Animals in the wild found to use running wheel if given the choice (w/ Video)

May 21, 2014 by Bob Yirka report

(Phys.org) —A pair of researchers in the Netherlands has found that if a running wheel is placed outdoors in a natural setting, wild animals will come and run on it. Neurophysiologists Johanna Meijer and Yuri Robbers describe in a paper they've had published in Proceedings of the Royal Society B: Biological Sciences, how they set up running wheels in natural settings then filmed wild animals using the wheels.

Scientists, researchers and animal rights advocates have argued over the years about the nature of mice running on in their cages. Rights activists claim the running is a form or neurotic behavior brought about by living in the confines of a small cage. Some researchers, on the other hand, have suggested that the mice seemed to like, or enjoy running on the wheel, and even exhibited unhappy behavior if a wheel was removed. To learn more, Meijer and Robbers decided to carry out a very simple experiment—they set up a running wheel in their backyard, then used an infrared camera to capture on tape how animals in the wild would respond.

To get things, rolling, so to speak, the researchers also laid down some food near the wheel to attract some animals. They also put the wheel inside an enclosure with a small entranceway to keep large animals from knocking the wheel on its side. Examination of the film showed that a lot of animals found the wheel, climbed on and began running on it. Granted, most of the animals were mice, but the camera also caught frogs, rats, shrews and even slugs. The frogs didn't actually run, they simple hopped form one side to the other causing the wheel to roll back and forth, and the slugs appeared to arrive on the wheel by accident. Still, the results were so encouraging that the team set up another wheel and camera in a nearby dune area not accessible to the general public.

In all the team recorded over 200,000 animals using one or the other of the wheels over a three year period. The main runners were mice, some of which jumped on, ran for a while, jumped off, then jumped back on and ran some more. One mouse ran for an incredible 18 minutes.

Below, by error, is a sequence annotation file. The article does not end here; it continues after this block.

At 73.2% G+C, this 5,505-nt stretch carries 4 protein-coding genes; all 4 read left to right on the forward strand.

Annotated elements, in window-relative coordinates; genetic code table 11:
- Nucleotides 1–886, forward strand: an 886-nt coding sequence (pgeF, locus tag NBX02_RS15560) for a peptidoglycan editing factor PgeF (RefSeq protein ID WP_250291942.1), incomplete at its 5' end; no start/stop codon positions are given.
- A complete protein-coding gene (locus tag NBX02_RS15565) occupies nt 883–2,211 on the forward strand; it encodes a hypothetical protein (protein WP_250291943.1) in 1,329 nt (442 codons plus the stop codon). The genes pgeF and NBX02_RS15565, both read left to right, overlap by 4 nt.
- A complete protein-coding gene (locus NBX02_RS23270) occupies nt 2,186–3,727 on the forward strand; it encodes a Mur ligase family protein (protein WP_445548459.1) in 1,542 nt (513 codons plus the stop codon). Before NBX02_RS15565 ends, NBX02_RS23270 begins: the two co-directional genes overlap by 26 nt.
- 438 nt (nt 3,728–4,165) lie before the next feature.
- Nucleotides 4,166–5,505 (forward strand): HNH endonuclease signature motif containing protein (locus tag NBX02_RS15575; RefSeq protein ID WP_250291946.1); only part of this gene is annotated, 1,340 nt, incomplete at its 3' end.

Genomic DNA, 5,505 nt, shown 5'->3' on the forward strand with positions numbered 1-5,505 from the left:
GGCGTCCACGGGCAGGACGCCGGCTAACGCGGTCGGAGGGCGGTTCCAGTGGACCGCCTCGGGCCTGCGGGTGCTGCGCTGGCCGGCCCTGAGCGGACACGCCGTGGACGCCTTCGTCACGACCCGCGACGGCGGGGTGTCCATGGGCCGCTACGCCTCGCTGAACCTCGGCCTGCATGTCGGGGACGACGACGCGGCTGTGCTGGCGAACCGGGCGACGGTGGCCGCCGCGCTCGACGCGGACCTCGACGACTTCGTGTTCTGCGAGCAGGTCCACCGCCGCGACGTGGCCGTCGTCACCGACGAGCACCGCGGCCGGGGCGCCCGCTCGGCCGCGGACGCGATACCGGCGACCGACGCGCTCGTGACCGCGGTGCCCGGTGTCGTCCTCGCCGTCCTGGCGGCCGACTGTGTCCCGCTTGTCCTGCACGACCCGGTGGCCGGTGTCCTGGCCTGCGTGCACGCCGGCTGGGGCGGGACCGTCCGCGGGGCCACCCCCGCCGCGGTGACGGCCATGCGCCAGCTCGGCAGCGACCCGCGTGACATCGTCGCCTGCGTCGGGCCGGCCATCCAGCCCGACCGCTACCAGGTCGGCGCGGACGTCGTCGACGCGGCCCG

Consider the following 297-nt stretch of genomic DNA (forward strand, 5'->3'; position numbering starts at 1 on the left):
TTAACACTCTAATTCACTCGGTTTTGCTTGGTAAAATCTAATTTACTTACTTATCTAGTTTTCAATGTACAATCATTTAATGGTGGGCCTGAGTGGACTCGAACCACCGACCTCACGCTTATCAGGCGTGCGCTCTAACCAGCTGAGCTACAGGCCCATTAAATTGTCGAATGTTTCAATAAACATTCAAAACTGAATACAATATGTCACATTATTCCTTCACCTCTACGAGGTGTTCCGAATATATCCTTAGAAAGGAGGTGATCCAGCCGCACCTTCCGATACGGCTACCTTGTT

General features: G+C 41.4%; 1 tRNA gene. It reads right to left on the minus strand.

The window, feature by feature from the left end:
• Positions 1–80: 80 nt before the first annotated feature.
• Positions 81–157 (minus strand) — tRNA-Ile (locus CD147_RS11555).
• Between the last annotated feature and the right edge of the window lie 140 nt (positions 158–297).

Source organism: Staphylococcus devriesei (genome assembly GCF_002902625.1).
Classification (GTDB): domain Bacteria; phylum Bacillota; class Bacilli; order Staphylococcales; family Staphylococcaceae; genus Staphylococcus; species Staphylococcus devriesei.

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A house mouse using a running wheel

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A slug using a running wheel

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A frog using a running wheel.

The researchers claim the animals ran on the wheels because they enjoyed it, which could be a little bit of anthropomorphizing, as no one has been able to prove that other than humans experience emotions. Still, the experiments should put to rest the argument about whether in the lab are on wheels because they live in cages—they'll do it anywhere they find one.

Explore further: Study of neurogenesis in mice may have solved mystery of childhood amnesia in humans

More information: Wheel running in the wild, Published 21 May 2014 DOI: 10.1098/rspb.2014.0210

Abstract
The importance of exercise for health and neurogenesis is becoming increasingly clear. Wheel running is often used in the laboratory for triggering enhanced activity levels, despite the common objection that this behaviour is an artefact of captivity and merely signifies neurosis or stereotypy. If wheel running is indeed caused by captive housing, wild mice are not expected to use a running wheel in nature. This however, to our knowledge, has never been tested. Here, we show that when running wheels are placed in nature, they are frequently used by wild mice, also when no extrinsic reward is provided. Bout lengths of running wheel behaviour in the wild match those for captive mice. This finding falsifies one criterion for stereotypic behaviour, and suggests that running wheel activity is an elective behaviour. In a time when lifestyle in general and lack of exercise in particular are a major cause of disease in the modern world, research into physical activity is of utmost importance. Our findings may help alleviate the main concern regarding the use of running wheels in research on exercise.

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axemaster
4.7 / 5 (13) May 21, 2014
The researchers claim the animals ran on the wheels because they enjoyed it, which could be a little bit of anthropomorphizing, as no one has been able to prove that animals other than humans experience emotions.


Wow, what an obnoxious statement. Of course you can't prove that. Neither can you prove that any other HUMAN has emotions. The problem isn't that animals don't think or feel anything, it's that we're terrible at interpreting them.

The author should have said:

"The researchers claim the animals ran on the wheels because they enjoyed it, which may or may not be the case, as we aren't good enough at interpreting animals yet."
Eikka
1.7 / 5 (10) May 21, 2014
Neither can you prove that any other HUMAN has emotions.


Yes you can. A researcher who has the opinion that they feel emotions can put themselves in an fMRI and find that they have the same brain activity as any other human while having these emotions, which is a strong indication that other people work the same way.